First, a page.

Interestingly, it appears that teabag paper commonly includes "food-grade" polypropylene, which doesn't readily decompose. The link contains a quote from Tetley, amongst others:
The material used to make the actual tea bag is a mixture of mainly
cellulose fibres and a small amount of polypropylene fibres to give
the heat seal. Under normal composting conditions the cellulose fibres
will break down, as will the tea, leaving the very small polypropylene
fibres which are normally so small they are not seen.
Learning the above isn't going to stop me composting teabags, but the brand of tea may make a difference as to the severity of the problem. I found this description of substantial frustration with the remaining fibres left after composting (please ignore the advice from the tea company to burn them instead! Burning plastic is a terrible idea). I would also draw the line at composting nylon teabags (I wouldn't buy them either), which thankfully doesn't appear to have caught on since this 2007 article discussing the concept was published.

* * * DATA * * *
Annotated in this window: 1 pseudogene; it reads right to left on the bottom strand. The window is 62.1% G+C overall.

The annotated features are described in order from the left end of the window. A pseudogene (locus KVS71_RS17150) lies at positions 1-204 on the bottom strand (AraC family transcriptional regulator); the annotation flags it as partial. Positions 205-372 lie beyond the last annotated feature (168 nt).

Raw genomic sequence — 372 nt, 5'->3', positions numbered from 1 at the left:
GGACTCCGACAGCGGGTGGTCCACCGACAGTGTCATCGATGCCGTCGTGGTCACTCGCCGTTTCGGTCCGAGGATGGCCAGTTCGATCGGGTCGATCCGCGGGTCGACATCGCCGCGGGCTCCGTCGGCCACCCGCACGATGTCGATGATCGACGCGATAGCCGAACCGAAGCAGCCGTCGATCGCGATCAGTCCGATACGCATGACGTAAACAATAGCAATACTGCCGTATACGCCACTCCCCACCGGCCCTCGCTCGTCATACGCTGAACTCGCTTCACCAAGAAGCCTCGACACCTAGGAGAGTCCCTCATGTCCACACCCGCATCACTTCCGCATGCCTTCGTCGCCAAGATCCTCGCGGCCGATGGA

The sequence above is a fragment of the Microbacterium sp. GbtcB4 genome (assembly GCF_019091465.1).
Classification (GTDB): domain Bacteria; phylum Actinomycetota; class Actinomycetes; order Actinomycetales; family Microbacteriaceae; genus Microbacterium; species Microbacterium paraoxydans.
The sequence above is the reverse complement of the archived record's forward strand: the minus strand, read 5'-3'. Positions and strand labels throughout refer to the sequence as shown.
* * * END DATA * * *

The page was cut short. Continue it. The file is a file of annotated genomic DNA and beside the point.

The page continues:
I wouldn't worry too much about a few steel staples in my compost; I'm confident they will readily corrode and won't make any significant difference to the chemical composition of my garden, or my health (after eating the harvest). Iron oxides are already generally abundant in soil.
That leaves the paper tag and a piece of thread to consider. The paper tag, provided it's not coated with plastic, should be ok in small quantities.
If the thread is cotton, it will easily decompose. After a few careful web searches, I didn't manage to find evidence that anything else is used.
Wikipedia notes that corn starch ("Soilon") and silk are also used for tea bags, which don't appear to include polypropylene.
All that said, I can taste the difference between tea bag tea and loose leaf tea; the loose leaf tea tastes better, and is easy to handle with a one-serving strainer. Just don't gulp the dregs at the bottom of the cup!